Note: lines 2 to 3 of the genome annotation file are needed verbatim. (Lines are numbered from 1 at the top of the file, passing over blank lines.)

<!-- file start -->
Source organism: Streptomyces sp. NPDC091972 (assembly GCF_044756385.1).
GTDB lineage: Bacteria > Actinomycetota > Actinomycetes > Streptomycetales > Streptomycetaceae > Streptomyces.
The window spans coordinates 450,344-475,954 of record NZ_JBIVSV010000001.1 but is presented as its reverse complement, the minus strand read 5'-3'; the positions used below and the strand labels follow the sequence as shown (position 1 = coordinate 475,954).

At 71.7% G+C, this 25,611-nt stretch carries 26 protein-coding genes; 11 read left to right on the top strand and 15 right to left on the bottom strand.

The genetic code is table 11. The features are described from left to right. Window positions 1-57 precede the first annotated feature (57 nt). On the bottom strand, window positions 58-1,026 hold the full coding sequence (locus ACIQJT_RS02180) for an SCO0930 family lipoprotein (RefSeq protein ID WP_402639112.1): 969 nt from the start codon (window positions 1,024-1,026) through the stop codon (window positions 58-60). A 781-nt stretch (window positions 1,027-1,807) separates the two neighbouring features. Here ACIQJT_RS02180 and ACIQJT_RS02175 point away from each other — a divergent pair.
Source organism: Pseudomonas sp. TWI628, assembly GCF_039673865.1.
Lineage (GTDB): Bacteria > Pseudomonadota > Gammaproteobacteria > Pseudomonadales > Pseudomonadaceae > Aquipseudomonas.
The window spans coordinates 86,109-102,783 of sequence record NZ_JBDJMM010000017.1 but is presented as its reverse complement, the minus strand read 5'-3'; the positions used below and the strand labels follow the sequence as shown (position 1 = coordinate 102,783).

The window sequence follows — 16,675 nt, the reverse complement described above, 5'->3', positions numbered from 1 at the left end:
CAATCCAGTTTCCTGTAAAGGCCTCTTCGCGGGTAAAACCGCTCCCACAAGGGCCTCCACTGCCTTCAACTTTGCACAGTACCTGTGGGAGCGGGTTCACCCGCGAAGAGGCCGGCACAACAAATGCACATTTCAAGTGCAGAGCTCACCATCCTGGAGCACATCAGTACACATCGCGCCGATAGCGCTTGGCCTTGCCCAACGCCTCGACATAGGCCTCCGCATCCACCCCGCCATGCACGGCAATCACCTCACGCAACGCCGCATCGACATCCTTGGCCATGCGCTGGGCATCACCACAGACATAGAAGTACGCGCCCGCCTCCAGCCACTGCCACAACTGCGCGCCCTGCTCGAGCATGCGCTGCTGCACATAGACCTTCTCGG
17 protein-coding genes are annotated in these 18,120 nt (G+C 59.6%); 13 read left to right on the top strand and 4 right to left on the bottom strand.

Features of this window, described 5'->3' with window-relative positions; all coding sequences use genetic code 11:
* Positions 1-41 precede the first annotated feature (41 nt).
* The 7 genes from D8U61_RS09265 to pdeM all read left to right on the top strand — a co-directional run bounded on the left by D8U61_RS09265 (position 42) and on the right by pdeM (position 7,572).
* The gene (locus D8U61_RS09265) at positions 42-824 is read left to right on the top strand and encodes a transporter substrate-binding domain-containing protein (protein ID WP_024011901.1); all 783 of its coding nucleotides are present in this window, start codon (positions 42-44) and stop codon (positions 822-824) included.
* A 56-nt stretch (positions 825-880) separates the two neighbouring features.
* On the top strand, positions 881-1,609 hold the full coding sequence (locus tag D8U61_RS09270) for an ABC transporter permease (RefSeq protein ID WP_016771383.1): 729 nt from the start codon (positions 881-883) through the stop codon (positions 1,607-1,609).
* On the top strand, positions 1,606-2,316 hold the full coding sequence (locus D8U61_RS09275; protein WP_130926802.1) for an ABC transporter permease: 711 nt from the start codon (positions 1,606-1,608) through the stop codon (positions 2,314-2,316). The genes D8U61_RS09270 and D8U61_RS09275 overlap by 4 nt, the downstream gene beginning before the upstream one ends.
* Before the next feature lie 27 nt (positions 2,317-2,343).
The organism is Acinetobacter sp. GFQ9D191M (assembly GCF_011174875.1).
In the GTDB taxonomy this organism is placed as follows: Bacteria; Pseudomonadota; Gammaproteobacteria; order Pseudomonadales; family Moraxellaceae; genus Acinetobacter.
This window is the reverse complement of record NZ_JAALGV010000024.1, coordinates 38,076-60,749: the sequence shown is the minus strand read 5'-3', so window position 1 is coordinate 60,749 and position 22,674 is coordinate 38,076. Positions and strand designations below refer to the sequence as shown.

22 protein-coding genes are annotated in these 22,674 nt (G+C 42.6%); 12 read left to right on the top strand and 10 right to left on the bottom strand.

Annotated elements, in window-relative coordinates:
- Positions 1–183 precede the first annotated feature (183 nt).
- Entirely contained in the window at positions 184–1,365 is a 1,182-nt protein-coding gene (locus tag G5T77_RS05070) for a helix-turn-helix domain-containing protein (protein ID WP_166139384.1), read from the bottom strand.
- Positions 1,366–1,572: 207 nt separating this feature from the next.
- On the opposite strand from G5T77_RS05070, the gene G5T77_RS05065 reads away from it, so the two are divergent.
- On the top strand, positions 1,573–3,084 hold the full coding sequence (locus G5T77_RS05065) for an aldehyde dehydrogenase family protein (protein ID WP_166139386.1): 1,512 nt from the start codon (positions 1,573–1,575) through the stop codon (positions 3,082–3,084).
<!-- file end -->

GTDB lineage: Bacteria > Actinomycetota > Actinomycetes > Streptomycetales > Streptomycetaceae > Streptomyces.
The window spans coordinates 450,344-475,954 of record NZ_JBIVSV010000001.1 but is presented as its reverse complement, the minus strand read 5'-3'; the positions used below and the strand labels follow the sequence as shown (position 1 = coordinate 475,954).